How do you think clients and partners perceive the company?
Fly Angola intends to be transparent and have good corporate governance. We work closely with OEMs, which is vital to develop trust. We have had professional external consultants in aviation since day one.
Regarding certifications, we hope to have the IOSA [IATA Operational Safety Audit] accreditation by the end of 2023. We indicated to IATA [International Air Transport Association] in 2021 that we wanted to join. We have an airline designator code already (EQ). The IOSA certification is a credible standard, and is acceptable to any industry, including oil and gas. Nonetheless, we are still open to their internal audits.
We are very happy to see that Angola has joined the EITI [Extractive Industries Transparency Initiative]. This means we are becoming ever more compliant and adopting international standards and transparency.
What are the greatest challenges affecting the growth of Angolan aviation services?
One of the greatest challenges is airport infrastructure. The country has developed a new airport, which we hope to see operating in 2023. The lack of infrastructure adds to the current expensive business environment, which is also affected by the high costs of navigation and auxiliary services, fees and taxes. We don’t yet have a special tax regime for the airline industry, which one would expect in a country of this size. All these issues become a challenge for airline investments, and especially affect smaller airlines.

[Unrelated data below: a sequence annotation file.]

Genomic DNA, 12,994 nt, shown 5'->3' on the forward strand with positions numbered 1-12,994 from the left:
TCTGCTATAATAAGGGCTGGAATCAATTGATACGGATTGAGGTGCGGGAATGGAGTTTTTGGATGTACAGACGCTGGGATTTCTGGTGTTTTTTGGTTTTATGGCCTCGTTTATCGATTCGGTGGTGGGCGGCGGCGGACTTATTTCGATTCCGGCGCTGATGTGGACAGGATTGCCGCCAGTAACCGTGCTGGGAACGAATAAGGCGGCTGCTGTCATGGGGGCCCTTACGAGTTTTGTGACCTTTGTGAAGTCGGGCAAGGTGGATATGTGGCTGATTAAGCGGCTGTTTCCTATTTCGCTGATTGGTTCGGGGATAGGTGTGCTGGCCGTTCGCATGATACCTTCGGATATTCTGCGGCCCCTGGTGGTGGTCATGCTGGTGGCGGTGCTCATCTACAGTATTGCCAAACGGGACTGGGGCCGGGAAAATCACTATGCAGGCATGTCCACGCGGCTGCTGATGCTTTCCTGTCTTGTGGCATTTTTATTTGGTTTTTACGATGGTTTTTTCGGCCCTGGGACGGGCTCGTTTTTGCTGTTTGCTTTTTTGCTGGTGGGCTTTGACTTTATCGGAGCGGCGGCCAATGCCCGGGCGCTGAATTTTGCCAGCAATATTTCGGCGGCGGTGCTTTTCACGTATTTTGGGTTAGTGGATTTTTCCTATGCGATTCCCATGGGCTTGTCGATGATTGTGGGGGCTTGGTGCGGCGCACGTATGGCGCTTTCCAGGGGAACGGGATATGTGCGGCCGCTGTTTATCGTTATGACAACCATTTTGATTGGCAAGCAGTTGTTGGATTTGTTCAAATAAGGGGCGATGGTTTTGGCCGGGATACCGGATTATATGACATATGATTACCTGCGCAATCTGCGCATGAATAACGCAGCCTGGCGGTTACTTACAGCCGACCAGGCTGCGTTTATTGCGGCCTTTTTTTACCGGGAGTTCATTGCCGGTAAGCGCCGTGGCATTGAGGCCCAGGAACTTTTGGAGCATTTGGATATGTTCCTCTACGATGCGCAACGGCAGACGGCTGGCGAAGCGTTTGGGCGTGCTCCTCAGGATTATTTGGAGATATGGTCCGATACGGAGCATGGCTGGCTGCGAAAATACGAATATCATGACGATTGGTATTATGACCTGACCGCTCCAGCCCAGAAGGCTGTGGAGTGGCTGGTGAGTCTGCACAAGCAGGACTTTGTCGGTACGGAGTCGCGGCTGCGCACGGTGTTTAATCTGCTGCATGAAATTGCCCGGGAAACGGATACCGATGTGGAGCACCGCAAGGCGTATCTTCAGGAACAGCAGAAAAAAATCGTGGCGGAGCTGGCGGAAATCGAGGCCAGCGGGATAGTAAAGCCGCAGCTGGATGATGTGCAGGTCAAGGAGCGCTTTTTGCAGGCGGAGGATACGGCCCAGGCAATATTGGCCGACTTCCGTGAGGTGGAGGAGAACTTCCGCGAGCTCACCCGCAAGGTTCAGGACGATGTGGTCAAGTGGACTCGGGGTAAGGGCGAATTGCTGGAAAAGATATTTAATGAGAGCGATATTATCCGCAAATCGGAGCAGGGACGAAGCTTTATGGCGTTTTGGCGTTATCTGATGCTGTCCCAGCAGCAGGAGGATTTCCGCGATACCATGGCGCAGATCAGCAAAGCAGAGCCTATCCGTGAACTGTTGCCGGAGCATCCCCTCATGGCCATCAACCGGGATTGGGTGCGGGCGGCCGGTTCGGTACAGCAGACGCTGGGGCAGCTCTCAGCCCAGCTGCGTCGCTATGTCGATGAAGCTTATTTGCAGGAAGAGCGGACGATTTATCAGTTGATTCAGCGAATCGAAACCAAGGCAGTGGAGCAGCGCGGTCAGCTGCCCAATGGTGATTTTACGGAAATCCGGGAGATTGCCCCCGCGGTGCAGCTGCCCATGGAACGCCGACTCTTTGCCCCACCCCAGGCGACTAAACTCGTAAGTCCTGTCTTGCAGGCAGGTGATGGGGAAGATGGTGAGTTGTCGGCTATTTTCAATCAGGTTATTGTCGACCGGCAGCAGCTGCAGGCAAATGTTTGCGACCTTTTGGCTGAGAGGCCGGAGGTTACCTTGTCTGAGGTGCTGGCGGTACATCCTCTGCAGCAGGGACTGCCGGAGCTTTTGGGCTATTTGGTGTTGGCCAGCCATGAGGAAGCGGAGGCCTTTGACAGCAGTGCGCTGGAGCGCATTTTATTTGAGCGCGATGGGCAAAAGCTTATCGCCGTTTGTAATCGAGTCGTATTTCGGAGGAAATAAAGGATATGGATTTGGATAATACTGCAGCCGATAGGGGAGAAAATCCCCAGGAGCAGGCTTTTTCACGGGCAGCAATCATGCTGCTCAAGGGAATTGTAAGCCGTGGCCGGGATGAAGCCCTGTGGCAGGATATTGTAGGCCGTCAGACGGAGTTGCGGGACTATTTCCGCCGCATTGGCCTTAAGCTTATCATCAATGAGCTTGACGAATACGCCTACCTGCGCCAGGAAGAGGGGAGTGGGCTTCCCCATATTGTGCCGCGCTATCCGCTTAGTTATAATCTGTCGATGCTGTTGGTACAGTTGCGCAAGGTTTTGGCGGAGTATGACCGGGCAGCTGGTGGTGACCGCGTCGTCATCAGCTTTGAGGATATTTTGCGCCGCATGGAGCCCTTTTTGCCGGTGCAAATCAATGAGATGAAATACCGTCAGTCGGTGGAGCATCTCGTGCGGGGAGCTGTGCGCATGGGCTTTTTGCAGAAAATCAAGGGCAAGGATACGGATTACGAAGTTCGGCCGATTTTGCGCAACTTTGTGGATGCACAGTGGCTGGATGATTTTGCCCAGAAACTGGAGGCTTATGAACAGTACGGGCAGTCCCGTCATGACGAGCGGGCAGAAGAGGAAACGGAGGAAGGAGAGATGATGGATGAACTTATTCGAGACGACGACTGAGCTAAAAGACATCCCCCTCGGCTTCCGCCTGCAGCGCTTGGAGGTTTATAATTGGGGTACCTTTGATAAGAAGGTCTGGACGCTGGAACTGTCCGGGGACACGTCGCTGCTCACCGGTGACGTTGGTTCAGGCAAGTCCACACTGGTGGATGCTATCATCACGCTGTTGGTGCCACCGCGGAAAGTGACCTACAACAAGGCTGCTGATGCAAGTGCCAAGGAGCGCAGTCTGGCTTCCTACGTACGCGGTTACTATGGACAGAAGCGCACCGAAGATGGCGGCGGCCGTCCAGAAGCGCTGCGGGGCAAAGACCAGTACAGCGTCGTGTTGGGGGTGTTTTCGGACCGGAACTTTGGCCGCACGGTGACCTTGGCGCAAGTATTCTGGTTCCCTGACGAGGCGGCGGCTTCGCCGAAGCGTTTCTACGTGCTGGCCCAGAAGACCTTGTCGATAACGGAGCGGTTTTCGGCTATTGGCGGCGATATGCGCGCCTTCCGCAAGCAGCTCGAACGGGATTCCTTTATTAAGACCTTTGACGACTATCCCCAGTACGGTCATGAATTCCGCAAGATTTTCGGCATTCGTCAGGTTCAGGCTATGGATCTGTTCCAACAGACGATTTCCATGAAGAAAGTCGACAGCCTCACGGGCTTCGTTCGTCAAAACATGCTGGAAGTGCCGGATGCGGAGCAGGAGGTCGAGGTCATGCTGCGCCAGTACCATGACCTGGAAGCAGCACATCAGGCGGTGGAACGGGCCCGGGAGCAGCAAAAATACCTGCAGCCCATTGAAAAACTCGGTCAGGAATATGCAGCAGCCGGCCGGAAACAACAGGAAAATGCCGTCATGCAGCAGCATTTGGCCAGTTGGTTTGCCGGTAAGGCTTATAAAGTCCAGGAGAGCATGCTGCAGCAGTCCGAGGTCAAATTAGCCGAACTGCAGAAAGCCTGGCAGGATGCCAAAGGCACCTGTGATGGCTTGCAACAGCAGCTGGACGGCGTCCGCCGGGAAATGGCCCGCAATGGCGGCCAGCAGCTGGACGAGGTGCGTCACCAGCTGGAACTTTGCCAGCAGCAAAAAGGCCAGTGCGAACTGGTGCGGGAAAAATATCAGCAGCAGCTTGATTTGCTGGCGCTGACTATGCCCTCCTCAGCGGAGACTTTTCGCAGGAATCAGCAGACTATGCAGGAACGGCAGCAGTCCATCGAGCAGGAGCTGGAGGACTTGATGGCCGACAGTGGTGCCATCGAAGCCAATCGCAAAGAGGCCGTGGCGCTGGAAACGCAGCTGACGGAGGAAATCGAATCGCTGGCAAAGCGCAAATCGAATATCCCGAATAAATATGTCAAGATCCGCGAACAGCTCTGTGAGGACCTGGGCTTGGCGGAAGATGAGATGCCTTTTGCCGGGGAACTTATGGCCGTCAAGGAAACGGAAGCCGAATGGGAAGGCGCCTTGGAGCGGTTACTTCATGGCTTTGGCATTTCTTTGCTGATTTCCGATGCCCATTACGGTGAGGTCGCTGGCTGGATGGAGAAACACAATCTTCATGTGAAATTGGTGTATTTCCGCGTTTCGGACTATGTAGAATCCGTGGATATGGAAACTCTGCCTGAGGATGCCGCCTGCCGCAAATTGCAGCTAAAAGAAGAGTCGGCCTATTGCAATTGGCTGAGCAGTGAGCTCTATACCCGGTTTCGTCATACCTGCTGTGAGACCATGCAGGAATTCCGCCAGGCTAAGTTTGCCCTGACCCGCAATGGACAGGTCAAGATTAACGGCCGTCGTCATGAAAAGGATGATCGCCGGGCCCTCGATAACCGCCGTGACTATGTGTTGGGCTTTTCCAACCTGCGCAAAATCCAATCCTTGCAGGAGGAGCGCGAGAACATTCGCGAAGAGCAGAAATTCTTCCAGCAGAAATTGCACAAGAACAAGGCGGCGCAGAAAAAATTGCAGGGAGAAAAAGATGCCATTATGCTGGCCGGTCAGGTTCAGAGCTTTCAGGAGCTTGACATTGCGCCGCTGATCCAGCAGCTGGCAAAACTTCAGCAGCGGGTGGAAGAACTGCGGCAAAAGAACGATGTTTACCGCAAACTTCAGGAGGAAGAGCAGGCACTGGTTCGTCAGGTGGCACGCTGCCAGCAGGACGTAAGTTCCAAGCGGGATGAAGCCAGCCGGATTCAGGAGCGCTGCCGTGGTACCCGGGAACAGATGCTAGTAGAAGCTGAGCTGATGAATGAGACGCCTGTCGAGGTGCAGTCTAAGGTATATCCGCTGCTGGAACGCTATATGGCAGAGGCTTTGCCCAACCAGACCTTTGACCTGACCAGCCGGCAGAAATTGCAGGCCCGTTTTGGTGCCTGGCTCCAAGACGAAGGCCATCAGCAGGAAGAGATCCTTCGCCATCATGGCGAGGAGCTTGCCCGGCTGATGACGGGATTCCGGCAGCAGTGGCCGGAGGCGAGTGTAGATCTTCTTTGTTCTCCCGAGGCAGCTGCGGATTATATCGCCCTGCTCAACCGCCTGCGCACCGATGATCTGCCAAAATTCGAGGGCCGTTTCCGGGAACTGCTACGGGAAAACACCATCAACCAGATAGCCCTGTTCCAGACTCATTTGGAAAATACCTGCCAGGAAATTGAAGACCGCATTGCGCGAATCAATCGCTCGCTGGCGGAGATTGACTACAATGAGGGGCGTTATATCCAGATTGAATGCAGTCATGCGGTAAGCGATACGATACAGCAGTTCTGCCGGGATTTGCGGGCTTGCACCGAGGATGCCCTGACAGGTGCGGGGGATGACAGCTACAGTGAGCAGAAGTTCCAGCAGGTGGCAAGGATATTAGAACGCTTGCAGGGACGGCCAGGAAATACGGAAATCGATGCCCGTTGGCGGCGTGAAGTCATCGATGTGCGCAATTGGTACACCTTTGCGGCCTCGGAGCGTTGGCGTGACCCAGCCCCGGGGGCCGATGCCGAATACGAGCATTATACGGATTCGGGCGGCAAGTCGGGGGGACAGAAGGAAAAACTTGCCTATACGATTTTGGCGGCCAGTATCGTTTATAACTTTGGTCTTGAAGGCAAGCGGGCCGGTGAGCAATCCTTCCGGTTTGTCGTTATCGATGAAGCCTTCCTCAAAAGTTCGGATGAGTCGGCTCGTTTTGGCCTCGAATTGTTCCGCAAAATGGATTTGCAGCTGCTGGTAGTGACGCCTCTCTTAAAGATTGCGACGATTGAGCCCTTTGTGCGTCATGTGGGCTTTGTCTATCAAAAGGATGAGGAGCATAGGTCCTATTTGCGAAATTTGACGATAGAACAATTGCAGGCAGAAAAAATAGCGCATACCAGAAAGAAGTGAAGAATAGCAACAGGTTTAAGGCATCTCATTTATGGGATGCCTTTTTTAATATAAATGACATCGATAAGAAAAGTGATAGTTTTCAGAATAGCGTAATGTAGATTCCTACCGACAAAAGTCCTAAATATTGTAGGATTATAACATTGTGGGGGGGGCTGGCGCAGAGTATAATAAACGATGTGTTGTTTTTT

Aviation operating costs are very high. It would not make economic sense for foreign airlines to serve domestic routes. Since there is local capacity, these services need to be performed by local companies, which need to become competitive and empowered to raise the bar.
What are the keys to reducing air service costs in Angola?
Companies, as employers, need to build local maintenance capabilities, and improve infrastructure capacity if they are to perform better. We have the challenge of giving employees the right tools to perform and show us what they actually do.